Neuroethics Society Meeting: Ethical Consumer Neurotechnologies

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Karola Kreitmair

The capabilities of neurotechnologies are revolutionizing the path of treatment and prevention for certain illnesses. As they continue to evolve, it’s become necessary for doctors and patients to consider the ethical quandaries that arise with the use of brain-interfacing devices.

“We are at a place where we are unlocking more and more data about peoples’ brains and behaviors, and developing more ways of affecting our brains,” neuroethicist Karola Kreitmair said in an interview with the International Neuroethics Society (INS) back in August. “It’s important that we have an ethical actor at the table to shape that future.”

Kreitmair was this year’s Rising Star Plenary Lecturer at the INS meeting, following a panel presentation on the ethics of neuroscience and neurotechnology. She addressed shared concerns brought up by the three panelists in her lecture, “The Seven Requirements for Ethical Consumer Neurotechnologies.”

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Brain Awareness Week Partner Interview: Sung-Jin Jeong, Ph.D.

This is the second in a series of Brain Awareness Week (BAW) partner interviews, in which partners share their BAW experiences and tips for planning successful events. Sung-Jin Jeong, Ph.D., is the principal researcher/director of the Neuronal Development and Disease Department/Brain Research Policy Center at the Korea Brain Research Institute.

sung-jin jeong baw partnerThe Brain Awareness Week effort in Korea is a large coordinated effort by several organizations, including the Korea Brain Research Institute, that has reached around 4,000 people the last several years. How difficult is it to reach consensus among the organizers when planning such a large program? Are there any tips you can give?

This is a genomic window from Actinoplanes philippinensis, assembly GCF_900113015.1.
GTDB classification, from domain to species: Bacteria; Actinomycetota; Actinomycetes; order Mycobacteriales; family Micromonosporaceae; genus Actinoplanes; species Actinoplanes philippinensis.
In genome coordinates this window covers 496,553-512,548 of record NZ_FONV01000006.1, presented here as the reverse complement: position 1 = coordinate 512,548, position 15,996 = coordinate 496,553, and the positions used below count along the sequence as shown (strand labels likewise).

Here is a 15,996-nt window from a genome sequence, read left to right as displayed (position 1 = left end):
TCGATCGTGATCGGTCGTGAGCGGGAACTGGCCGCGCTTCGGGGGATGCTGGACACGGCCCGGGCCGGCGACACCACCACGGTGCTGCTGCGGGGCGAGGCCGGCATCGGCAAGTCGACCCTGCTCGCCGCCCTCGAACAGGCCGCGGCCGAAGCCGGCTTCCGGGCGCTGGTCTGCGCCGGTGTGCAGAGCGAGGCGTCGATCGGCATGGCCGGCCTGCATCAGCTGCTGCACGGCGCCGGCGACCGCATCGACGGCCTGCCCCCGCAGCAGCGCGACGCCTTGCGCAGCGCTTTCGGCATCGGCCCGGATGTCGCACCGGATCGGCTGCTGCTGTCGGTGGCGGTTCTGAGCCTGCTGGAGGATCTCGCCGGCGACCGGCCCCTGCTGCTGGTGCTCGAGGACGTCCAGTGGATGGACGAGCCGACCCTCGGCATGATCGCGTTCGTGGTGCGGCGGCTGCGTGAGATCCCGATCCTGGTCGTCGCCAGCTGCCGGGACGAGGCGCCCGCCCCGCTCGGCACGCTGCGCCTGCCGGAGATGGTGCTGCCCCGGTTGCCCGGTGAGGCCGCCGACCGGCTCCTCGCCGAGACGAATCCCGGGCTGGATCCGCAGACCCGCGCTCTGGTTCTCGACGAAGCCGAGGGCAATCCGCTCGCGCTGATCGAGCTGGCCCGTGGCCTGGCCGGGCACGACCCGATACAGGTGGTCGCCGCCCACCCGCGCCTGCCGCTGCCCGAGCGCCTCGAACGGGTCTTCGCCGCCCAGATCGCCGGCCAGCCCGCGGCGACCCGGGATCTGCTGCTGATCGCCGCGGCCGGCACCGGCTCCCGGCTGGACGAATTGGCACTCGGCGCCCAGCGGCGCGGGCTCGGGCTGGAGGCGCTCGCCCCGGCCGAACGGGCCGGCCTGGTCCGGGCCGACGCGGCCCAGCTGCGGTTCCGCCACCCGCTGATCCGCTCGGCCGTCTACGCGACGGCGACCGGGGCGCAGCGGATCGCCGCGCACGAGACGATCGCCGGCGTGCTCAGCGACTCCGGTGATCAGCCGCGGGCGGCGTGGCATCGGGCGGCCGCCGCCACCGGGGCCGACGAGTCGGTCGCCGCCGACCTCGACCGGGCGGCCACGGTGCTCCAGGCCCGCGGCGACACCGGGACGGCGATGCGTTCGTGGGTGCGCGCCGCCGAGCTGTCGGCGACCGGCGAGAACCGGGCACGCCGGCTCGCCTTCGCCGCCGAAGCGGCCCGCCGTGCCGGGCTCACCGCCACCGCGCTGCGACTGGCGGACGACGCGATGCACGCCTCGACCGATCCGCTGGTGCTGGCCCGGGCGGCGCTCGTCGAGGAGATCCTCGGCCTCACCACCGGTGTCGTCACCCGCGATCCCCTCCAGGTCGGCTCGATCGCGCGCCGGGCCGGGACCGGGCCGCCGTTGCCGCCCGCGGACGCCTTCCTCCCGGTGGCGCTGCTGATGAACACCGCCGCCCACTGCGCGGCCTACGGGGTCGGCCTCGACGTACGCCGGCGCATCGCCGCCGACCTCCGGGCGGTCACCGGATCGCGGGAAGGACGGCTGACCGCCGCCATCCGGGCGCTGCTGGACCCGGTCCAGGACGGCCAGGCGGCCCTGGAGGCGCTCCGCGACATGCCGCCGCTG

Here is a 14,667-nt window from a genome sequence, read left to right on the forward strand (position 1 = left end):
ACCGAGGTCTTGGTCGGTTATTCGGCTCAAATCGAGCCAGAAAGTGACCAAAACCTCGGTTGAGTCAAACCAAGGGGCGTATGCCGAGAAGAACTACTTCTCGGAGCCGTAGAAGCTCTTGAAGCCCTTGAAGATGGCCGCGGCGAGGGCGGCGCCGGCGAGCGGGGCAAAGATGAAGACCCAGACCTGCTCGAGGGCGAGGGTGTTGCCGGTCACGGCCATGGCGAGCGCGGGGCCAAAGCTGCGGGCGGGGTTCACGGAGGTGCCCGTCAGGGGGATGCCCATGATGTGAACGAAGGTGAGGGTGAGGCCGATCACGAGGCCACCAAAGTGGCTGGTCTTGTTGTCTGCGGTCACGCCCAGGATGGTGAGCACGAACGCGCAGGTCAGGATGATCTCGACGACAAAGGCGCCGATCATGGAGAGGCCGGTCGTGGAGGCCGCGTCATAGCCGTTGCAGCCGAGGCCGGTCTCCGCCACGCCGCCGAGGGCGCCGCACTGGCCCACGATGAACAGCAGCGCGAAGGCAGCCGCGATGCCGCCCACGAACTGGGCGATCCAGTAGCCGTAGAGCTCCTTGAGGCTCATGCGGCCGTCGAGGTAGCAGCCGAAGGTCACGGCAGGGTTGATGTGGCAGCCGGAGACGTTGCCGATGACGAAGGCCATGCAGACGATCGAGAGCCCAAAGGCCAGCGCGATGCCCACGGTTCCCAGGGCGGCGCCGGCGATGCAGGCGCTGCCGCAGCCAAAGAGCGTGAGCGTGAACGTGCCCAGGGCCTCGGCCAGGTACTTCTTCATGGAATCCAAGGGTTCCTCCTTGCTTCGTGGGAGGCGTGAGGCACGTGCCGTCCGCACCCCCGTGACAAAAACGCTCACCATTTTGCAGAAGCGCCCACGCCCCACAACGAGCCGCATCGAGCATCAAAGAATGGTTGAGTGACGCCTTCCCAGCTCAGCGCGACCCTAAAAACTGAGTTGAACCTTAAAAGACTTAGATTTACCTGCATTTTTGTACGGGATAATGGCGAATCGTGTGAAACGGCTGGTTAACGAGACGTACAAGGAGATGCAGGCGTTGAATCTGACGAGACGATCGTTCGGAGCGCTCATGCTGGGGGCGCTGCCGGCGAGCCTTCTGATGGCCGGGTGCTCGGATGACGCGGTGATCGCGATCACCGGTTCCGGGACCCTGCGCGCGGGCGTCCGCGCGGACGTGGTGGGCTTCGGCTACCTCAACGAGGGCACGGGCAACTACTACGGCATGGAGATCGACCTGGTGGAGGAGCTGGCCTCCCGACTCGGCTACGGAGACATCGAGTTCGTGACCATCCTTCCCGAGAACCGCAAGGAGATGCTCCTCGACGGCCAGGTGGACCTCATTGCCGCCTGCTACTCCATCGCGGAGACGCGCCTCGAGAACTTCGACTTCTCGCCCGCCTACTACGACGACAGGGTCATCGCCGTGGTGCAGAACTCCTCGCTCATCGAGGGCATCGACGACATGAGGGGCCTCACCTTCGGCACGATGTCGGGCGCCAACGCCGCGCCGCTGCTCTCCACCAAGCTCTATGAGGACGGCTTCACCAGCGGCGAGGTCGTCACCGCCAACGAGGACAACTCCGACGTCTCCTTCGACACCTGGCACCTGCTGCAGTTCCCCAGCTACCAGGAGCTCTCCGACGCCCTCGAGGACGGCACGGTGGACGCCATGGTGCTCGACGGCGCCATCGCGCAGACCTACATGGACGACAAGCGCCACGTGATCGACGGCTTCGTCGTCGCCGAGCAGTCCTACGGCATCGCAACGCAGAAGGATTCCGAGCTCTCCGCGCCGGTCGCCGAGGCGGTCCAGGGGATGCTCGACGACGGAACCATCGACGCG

Since 2002, the Korean neuroscience community has actively participated in Brain Awareness Week (BAW), enhancing the public understanding on neuroscience and scientific value. Over the years, a series of events hosted by more than 15 universities and research institutes throughout the country have become more dynamic and exciting, attracting over 3,000 participants yearly. Korean Brain Society and Korea Brain Research Institute (KBRI) are co-organizers, playing a central role in gathering national brain research capacity and strengthening the cooperative network for the annual BAW event.

When planning for such a large program, it is indeed challenging to reach consensus among many relevant institutes. It is critical, however, to induce inter-organizational cooperation and reach consensus encompassing organizers’ needs. We try to make things work by weaving together everyone’s best ideas and key concerns before making major decisions on topics and planning programs.  Over the last few years, main topics presented during BAW were Brain Navigation (2014); Brain, the universe of our mind (2015); and What is Brain Research? (2016).  Fortunately, we have so far had fruitful outcomes and excellent performances by having the earnest discussions on planning each program and efficient role-sharing. We will do our utmost to continue building interactive partnerships with educational and research institutes nationwide, thus engaging the whole neuroscience community with a lively and successful BAW.
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